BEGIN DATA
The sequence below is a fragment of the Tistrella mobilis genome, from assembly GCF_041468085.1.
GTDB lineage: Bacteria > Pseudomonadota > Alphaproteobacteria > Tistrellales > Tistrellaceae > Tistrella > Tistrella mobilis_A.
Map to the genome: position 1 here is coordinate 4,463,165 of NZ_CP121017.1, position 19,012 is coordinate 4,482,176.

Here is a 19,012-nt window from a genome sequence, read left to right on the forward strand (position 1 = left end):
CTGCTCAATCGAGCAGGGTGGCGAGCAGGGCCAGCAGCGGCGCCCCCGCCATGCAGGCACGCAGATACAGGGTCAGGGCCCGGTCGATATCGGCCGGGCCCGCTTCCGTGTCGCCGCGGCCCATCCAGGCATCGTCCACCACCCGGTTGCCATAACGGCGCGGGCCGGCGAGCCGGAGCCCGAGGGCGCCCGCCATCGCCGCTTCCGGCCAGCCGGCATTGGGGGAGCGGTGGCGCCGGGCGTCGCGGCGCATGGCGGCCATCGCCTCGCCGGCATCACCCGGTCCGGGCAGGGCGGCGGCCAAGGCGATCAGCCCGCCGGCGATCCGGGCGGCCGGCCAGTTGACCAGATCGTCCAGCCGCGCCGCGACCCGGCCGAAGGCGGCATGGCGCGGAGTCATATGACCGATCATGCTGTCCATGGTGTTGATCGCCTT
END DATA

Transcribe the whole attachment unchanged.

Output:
The sequence below is a fragment of the Tistrella mobilis genome, from assembly GCF_041468085.1.
GTDB lineage: Bacteria > Pseudomonadota > Alphaproteobacteria > Tistrellales > Tistrellaceae > Tistrella > Tistrella mobilis_A.
Map to the genome: position 1 here is coordinate 4,463,165 of NZ_CP121017.1, position 19,012 is coordinate 4,482,176.

Here is a 19,012-nt window from a genome sequence, read left to right on the forward strand (position 1 = left end):
CTGCTCAATCGAGCAGGGTGGCGAGCAGGGCCAGCAGCGGCGCCCCCGCCATGCAGGCACGCAGATACAGGGTCAGGGCCCGGTCGATATCGGCCGGGCCCGCTTCCGTGTCGCCGCGGCCCATCCAGGCATCGTCCACCACCCGGTTGCCATAACGGCGCGGGCCGGCGAGCCGGAGCCCGAGGGCGCCCGCCATCGCCGCTTCCGGCCAGCCGGCATTGGGGGAGCGGTGGCGCCGGGCGTCGCGGCGCATGGCGGCCATCGCCTCGCCGGCATCACCCGGTCCGGGCAGGGCGGCGGCCAAGGCGATCAGCCCGCCGGCGATCCGGGCGGCCGGCCAGTTGACCAGATCGTCCAGCCGCGCCGCGACCCGGCCGAAGGCGGCATGGCGCGGAGTCATATGACCGATCATGCTGTCCATGGTGTTGATCGCCTT